Briscoe wins IndyCar race; Power increases overall lead 

click to enlarge Will Power of Australia, driver of the #12 Verizon Team Penske Dallara Honda, celebrates in the winners circle after he won the IZOD IndyCar Series Indy Grand Prix of Sonama race at Infineon Raceway on Sunday. - EZRA SHAW/GETTY IMAGES
  • Ezra Shaw/Getty Images
  • Will Power of Australia, driver of the #12 Verizon Team Penske Dallara Honda, celebrates in the winners circle after he won the IZOD IndyCar Series Indy Grand Prix of Sonama race at Infineon Raceway on Sunday.

Team Penske’s Will Power seems to be on his way to winning his first IndyCar championship after finishing second to teammate Ryan Briscoe at Sonoma Raceway on Sunday as Power’s nearest title contenders found trouble.

Helio Castroneves was penalized for running into the back of Scott Dixon on the first lap, Dixon broke his front wing running into Ryan Hunter-Reay, and Hunter-Reay was spun out late in the GoPro Indy Grand Prix by Alex Tagliani.

Power, who has lost the past two series titles to Dario Franchitti, heads to the season’s final two races with a 36-point lead over Hunter-Reay.

The Andretti Autosport driver finished 18th after serving a penalty for running into the back of EJ Viso.
Hunter-Reay was visibly upset with Tagliani, and he marched down pit road to Tagliani’s pit box to discuss the incident. Dixon was similarly irritated with Castroneves.

“That was a championship-deciding incident,” Franchitti said of Dixon’s spin. “(Dixon and Hunter-Reay) were innocent parties in that.”

All the penalties came for contact in the reconfigured Turn 7.
Briscoe’s win was his first in the series since the June race at Texas Motor Speedway in 2010. He now has seven career wins.
Franchitti finished third, with Rubens Barrichello an IndyCar-best fourth and Graham Rahal fifth.

Among the title contenders, Castroneves rallied to finish sixth. Dixon was 13th.

Castroneves was penalized for avoidable contact, dropping him from the fourth starting spot to 21st. Dixon kept the car running, but fell back through the field to 16th.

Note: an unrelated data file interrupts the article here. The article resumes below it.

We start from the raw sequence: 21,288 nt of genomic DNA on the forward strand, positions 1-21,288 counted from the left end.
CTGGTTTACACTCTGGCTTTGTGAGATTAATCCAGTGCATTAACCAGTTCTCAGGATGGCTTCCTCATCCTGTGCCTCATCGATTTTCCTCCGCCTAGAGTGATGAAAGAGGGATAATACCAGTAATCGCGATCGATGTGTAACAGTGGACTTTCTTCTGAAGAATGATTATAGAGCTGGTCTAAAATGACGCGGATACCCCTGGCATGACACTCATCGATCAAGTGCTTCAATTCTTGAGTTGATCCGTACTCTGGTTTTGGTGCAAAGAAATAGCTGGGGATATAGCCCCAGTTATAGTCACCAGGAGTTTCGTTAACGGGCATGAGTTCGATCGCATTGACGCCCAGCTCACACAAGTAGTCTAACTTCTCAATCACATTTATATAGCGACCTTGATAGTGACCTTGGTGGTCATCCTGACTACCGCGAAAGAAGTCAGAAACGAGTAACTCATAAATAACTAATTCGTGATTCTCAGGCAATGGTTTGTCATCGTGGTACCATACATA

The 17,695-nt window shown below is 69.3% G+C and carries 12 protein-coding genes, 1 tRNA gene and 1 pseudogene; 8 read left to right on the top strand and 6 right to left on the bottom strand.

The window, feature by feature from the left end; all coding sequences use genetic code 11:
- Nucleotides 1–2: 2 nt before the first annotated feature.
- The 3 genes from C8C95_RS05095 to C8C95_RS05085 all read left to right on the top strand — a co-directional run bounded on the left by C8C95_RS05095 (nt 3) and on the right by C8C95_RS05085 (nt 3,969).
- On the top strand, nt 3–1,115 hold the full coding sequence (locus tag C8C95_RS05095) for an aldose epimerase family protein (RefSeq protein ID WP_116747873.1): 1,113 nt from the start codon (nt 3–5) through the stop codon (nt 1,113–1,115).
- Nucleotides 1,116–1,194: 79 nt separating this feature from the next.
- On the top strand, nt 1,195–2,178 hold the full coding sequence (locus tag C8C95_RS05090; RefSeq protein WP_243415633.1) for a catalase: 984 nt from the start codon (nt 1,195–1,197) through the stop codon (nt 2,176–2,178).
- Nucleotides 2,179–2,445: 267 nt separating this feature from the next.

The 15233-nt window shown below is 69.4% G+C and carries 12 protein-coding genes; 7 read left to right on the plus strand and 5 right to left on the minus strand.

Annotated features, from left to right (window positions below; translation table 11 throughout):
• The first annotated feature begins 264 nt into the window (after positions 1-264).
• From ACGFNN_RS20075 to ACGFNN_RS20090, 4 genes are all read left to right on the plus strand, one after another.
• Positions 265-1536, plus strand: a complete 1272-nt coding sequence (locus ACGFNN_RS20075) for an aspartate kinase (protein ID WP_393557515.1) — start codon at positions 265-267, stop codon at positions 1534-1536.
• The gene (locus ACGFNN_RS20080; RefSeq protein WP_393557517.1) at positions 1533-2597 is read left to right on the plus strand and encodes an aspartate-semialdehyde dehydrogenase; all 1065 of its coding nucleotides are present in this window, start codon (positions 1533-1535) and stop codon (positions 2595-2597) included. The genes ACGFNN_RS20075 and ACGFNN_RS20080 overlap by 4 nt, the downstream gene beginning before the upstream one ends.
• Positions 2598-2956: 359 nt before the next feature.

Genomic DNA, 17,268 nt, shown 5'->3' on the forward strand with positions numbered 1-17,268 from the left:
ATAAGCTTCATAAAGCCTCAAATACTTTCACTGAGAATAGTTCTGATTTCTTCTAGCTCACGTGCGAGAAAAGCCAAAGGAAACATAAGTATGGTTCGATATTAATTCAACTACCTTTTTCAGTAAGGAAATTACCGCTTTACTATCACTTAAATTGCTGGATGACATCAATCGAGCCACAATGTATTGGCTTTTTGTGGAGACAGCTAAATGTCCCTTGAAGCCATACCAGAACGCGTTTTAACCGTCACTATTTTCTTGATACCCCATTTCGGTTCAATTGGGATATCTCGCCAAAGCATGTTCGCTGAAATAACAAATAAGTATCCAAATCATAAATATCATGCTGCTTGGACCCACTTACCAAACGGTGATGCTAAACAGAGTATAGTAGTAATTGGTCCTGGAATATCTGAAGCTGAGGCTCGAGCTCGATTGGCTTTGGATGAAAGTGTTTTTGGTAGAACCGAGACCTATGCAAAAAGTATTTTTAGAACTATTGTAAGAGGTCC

Dixon also suffered a broken front wing on Lap 45 when he ran into the back of Hunter-Reay in a battle for position. He tried to stay on the track as long as possible but had to come to pit road on Lap 58.

The big crash came on Lap 64. Sebastien Bourdais, the No. 3 qualifier, was in that position when he left pit road.

But with cold tires, he got into a battle for track position with rookie Josef Newgarden.

Newgarden got under him heading to Turn 7, sending Bourdais wide, and it appeared debris got on Bourdais’ tires. When he came to Turn 8, he had no control of the car and he veered to the right, through the dirt. The car wiggled, then spun into the path of Newgarden.

The contact pushed Newgarden into a barrier, a vicious hit for the Sarah Fisher Hartman Racing machine, which took a secondary hit from Bourdais’ car. It was a mess.

Fortunately, Newgarden walked away from the accident, although he suffered a left index finger injury.

“It was my fault, obviously, because I steer the car,” Bourdais said. “But the car refused to turn.”

It was during that exchange that Power, who was on pit road at the time of the crash, lost the lead to Briscoe.

Power dominated the race and should have been able to circle the track and be ahead of Briscoe as he pitted.

But Power had to slow up for the lapped cars of Charlie Kimball, Sebastian Saavedra and Justin Wilson, and Briscoe beat him off pit road.

“We got a timely yellow and then (Power’s crew) made a little mistake in the pits,” Briscoe said.

Power congratulated Brisoce, who does not have a contract for next season. Power just got unlucky that IndyCar left the pits open. It didn’t help that his right rear tire changer was slow to release.

“Had I not gotten held up, I would have won the race,” Power said. “I was ahead by eight seconds; we gave away four (seconds) with the tire. But not being able to get around those guys cost me dearly.

“I couldn’t pass them under yellow.”

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